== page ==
Baked Manicotti

4 tbsp. unsalted butter
3 cups Angelo’s Marinara Sauce
1  8-oz. box dried manicotti shells (about 14)
8 cloves garlic, finely chopped
4 cups whole-milk ricotta
1 cup grated parmesan
7 tbsp. chopped curly or flat-leaf parsley
1 1⁄2 tsp. kosher salt
1⁄2 tsp. freshly ground black pepper
1 tsp. freshly ground nutmeg
2 eggs, beaten

Grease a 9″ x 13″ baking pan with 1 tbsp. butter and spread 1⁄2 cup of the marinara sauce across the bottom of the pan. Set aside. Bring a 6-qt. pot of salted water to a boil over high heat. Add the manicotti and cook until just tender, about 8 minutes. Drain manicotti and rinse under cold water; set aside.

Heat oven to 450°. Heat remaining butter in a 12″ skillet over medium heat. Add garlic and cook, stirring occasionally, until soft, about 5 minutes. Transfer garlic to a medium bowl along with the ricotta, 1⁄2 cup parmesan, 5 tbsp. chopped parsley, salt, pepper, nutmeg, and eggs and stir to combine.

Spoon some of the filling into both openings of each manicotti shell. (Alternatively, transfer the ricotta mixture to a 1-gallon resealable plastic bag, snip off a bottom corner of the bag, and pipe filling into pasta.) Repeat with remaining manicotti shells. Transfer stuffed manicotti to prepared baking dish, making 2 rows. Spread the remaining marinara sauce over the manicotti and sprinkle with remaining parmesan. Bake until hot and bubbly, about 20 minutes. Sprinkle with remaining parsley. Let sit for 5 minutes before serving.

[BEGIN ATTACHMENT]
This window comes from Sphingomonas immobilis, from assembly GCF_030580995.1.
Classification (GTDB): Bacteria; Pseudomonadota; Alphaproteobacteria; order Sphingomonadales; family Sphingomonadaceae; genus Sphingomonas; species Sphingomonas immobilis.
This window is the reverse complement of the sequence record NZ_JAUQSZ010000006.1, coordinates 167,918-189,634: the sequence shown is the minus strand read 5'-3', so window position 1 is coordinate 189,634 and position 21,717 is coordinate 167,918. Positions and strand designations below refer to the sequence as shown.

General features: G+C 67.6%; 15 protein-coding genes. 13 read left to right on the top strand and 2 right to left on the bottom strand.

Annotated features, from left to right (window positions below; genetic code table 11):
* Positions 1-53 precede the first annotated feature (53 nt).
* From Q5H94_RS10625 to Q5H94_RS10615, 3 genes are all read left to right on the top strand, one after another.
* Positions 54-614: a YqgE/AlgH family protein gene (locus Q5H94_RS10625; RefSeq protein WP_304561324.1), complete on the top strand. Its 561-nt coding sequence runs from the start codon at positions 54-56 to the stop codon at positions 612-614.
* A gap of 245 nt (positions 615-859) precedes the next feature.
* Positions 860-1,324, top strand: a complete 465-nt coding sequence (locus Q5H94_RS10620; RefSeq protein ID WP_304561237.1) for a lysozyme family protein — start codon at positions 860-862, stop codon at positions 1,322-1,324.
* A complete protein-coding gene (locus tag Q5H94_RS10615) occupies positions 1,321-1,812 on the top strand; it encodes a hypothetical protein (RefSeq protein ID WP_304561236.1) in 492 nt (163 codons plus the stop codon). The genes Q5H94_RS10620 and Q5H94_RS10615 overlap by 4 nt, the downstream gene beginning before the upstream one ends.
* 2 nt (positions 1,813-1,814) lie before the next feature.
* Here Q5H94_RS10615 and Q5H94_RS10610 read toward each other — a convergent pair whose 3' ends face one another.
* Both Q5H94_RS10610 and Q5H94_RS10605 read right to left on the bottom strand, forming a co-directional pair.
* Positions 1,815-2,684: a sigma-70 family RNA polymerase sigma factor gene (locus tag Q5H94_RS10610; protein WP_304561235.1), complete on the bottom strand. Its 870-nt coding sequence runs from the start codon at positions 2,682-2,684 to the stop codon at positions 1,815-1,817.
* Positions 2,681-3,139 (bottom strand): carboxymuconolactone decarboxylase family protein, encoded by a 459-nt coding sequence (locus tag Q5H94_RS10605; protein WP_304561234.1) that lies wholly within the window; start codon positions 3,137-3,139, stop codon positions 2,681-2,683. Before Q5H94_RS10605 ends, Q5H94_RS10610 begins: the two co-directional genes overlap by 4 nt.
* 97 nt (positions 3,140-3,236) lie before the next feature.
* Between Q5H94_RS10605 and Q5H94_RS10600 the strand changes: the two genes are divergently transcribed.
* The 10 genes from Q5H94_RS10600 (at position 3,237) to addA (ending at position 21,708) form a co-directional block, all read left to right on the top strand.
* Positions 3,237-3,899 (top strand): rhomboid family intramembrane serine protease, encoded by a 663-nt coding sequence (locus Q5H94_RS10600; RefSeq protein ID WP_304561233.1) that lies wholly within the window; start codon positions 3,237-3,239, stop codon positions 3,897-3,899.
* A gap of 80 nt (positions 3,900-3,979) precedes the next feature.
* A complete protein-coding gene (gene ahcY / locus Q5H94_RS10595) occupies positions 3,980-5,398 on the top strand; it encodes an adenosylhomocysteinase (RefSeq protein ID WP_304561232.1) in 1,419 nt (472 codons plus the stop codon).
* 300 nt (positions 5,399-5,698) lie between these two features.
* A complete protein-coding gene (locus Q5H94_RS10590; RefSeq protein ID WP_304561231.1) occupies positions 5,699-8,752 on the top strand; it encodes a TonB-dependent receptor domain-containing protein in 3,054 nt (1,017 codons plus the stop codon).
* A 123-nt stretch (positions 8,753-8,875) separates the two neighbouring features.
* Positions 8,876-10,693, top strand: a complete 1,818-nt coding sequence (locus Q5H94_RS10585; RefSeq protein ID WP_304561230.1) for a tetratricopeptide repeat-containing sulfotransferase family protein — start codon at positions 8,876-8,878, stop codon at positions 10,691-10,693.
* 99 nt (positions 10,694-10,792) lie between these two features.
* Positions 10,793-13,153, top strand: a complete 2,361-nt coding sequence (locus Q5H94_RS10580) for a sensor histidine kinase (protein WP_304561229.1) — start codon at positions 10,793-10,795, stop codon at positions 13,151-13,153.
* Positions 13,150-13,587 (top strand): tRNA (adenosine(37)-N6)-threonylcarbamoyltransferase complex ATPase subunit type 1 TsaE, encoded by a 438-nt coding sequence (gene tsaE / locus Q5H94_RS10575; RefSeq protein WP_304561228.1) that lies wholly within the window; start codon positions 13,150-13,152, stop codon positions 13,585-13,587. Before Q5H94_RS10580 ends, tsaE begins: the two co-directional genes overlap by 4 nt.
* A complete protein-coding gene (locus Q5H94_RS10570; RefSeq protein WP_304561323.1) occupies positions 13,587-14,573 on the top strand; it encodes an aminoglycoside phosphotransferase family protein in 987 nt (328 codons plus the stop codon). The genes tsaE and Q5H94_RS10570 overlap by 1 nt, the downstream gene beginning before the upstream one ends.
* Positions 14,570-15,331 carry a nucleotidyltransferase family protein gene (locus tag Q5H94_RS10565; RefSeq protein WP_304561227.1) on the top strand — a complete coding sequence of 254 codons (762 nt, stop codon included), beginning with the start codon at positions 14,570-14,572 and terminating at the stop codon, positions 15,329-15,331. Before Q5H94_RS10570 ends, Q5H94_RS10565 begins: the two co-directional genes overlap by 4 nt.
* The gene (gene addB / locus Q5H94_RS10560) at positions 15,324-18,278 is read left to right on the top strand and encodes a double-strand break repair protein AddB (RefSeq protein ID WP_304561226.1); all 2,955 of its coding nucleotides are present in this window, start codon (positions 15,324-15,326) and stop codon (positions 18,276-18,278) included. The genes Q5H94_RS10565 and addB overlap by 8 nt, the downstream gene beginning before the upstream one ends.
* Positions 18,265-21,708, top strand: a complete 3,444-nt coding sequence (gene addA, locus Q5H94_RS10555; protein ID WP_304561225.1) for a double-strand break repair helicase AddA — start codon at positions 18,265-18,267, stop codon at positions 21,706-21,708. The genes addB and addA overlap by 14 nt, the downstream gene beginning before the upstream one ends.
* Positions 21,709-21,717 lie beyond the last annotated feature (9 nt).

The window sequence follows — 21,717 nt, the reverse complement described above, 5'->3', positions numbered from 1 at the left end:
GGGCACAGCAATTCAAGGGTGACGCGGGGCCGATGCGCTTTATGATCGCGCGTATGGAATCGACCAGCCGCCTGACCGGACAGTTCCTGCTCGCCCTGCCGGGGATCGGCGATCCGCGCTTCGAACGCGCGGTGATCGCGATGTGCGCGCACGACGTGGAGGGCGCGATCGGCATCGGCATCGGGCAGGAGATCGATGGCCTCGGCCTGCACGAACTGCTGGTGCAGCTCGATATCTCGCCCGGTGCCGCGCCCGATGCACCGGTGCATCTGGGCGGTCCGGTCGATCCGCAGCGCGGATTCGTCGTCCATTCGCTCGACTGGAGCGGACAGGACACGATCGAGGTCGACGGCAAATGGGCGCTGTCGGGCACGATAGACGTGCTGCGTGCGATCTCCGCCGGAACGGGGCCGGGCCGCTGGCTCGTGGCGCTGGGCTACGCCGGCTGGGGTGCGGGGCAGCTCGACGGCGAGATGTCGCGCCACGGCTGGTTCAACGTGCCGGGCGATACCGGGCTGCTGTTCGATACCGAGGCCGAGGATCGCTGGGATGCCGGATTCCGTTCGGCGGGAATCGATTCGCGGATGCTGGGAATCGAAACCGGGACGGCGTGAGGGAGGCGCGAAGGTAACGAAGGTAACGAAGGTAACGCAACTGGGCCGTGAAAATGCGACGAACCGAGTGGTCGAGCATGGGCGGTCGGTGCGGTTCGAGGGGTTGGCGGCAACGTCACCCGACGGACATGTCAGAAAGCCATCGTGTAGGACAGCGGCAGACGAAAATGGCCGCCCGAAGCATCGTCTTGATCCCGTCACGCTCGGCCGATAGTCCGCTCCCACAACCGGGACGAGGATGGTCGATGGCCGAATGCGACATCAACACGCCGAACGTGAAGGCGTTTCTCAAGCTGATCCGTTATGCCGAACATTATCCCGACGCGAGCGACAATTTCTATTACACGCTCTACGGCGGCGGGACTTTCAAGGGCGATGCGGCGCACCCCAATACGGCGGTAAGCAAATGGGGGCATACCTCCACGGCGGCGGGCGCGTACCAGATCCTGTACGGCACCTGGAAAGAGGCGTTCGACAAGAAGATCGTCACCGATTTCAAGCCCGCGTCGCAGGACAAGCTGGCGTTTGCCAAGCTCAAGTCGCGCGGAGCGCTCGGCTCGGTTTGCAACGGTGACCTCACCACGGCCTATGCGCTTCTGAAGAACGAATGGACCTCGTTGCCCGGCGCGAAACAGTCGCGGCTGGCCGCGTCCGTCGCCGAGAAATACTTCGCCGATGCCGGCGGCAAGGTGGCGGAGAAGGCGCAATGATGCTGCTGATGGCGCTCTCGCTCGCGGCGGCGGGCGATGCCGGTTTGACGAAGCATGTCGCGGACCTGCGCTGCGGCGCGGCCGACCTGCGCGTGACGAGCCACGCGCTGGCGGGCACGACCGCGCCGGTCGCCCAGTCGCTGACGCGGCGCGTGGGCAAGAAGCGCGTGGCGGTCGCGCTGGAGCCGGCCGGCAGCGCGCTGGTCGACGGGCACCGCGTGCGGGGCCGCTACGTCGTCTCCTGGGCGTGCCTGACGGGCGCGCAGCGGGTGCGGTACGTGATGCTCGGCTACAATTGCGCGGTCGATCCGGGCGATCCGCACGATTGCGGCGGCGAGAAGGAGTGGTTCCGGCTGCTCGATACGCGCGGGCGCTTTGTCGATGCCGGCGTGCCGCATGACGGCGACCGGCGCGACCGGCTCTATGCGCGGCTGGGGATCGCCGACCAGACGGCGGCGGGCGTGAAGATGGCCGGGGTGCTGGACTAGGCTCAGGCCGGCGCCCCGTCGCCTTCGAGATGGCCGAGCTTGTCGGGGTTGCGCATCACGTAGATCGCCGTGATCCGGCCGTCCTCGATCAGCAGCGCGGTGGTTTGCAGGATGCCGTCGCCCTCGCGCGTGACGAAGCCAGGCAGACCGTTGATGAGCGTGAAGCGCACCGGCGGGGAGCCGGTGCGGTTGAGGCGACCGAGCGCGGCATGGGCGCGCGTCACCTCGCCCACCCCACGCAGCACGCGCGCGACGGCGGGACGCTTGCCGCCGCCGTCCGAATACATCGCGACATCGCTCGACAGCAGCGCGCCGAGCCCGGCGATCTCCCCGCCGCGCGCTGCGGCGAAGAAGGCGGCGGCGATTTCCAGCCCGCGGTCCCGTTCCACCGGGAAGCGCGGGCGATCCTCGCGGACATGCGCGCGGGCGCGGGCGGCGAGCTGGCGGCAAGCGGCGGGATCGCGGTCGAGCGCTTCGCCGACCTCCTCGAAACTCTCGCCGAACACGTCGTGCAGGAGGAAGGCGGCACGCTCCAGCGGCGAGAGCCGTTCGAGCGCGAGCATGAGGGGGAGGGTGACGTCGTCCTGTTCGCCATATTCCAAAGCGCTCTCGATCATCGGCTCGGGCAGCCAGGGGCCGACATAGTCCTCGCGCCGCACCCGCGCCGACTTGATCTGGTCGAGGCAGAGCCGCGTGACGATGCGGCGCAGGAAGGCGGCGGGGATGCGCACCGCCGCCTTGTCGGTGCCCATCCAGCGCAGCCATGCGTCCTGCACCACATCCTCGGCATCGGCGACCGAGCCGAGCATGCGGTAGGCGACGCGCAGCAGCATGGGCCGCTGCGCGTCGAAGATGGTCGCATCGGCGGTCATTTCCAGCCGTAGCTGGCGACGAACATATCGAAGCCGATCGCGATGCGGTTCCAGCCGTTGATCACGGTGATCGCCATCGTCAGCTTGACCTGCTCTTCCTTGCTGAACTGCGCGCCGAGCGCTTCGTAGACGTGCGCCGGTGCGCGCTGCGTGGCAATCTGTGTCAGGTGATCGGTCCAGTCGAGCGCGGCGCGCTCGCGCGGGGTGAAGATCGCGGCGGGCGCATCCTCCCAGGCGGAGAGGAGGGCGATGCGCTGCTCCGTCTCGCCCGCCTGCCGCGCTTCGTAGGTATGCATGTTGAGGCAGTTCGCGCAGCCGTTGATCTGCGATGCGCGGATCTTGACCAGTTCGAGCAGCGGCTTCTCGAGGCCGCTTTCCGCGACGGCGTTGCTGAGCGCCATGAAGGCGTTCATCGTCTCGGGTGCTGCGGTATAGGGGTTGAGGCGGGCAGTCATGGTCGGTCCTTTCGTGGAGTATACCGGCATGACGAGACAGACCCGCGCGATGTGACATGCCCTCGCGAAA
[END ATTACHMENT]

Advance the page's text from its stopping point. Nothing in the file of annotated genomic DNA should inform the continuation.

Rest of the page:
SERVES 6

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4 thoughts on “Manicotti

  1. if you want something really yummy, brown 1 lb of sausage(ground – your choice) with the garlic, and allow to cool to room temp , then mix in with you ricotta mixture,and herbs, mix will be thick fill shells by hand, arrange in a single layer in your favorite baking dish and top will sauce just as before, bake until gbd…, you can also mix in mushrooms or hot peppers, basicly what ever you would put in a lassana you can stuff a shell with… enjoy

  2. Haha, it sounds like we married the same kind of guy. My husband’s favorite foods are chicken and sandwiches. It’s actually the main reason I started my blog. I wanted to be able to share my cooking with people who might appreciate it! As it turns out, food photography is darn hard so for now I’ve mostly stuck to non-cooking posts but hopefully in the future I’ll be able to add some more recipes. In the mean time I’m looking forward to giving the manicotti a try!

  3. Let me know how it turns out if you make it. My problem has been that I make lots of things that I photograph, but then I don’t post them because I don’t like the pics. I have really made an effort be not be so critical of my food photos so that I can get more recipes up here!

  4. I think I’m in the same boat. I take plenty of pictures of my cooking but it’s usually in the evening so the lighting is never great and the food doesn’t end up looking particularly appetizing. Oh well. It’s all a work in progress. I’ll definitely let you know how the manicotti turn out!